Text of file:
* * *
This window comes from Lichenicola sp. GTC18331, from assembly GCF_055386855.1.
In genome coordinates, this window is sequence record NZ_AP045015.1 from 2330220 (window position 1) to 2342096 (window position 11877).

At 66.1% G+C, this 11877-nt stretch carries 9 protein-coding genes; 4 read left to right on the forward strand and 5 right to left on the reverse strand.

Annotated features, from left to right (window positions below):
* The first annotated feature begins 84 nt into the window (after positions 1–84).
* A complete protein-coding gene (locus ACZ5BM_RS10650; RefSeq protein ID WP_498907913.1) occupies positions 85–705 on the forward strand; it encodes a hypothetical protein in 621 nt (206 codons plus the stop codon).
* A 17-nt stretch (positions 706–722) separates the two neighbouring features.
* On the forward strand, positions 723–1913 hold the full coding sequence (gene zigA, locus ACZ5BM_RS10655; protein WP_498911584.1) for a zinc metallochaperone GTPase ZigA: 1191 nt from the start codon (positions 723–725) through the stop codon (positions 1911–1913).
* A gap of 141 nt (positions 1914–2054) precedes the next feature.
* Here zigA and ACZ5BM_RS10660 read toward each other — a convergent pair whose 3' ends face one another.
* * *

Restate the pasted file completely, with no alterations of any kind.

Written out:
This window comes from Lichenicola sp. GTC18331, from assembly GCF_055386855.1.
In genome coordinates, this window is sequence record NZ_AP045015.1 from 2330220 (window position 1) to 2342096 (window position 11877).

At 66.1% G+C, this 11877-nt stretch carries 9 protein-coding genes; 4 read left to right on the forward strand and 5 right to left on the reverse strand.

Annotated features, from left to right (window positions below):
* The first annotated feature begins 84 nt into the window (after positions 1–84).
* A complete protein-coding gene (locus ACZ5BM_RS10650; RefSeq protein ID WP_498907913.1) occupies positions 85–705 on the forward strand; it encodes a hypothetical protein in 621 nt (206 codons plus the stop codon).
* A 17-nt stretch (positions 706–722) separates the two neighbouring features.
* On the forward strand, positions 723–1913 hold the full coding sequence (gene zigA, locus ACZ5BM_RS10655; protein WP_498911584.1) for a zinc metallochaperone GTPase ZigA: 1191 nt from the start codon (positions 723–725) through the stop codon (positions 1911–1913).
* A gap of 141 nt (positions 1914–2054) precedes the next feature.
* Here zigA and ACZ5BM_RS10660 read toward each other — a convergent pair whose 3' ends face one another.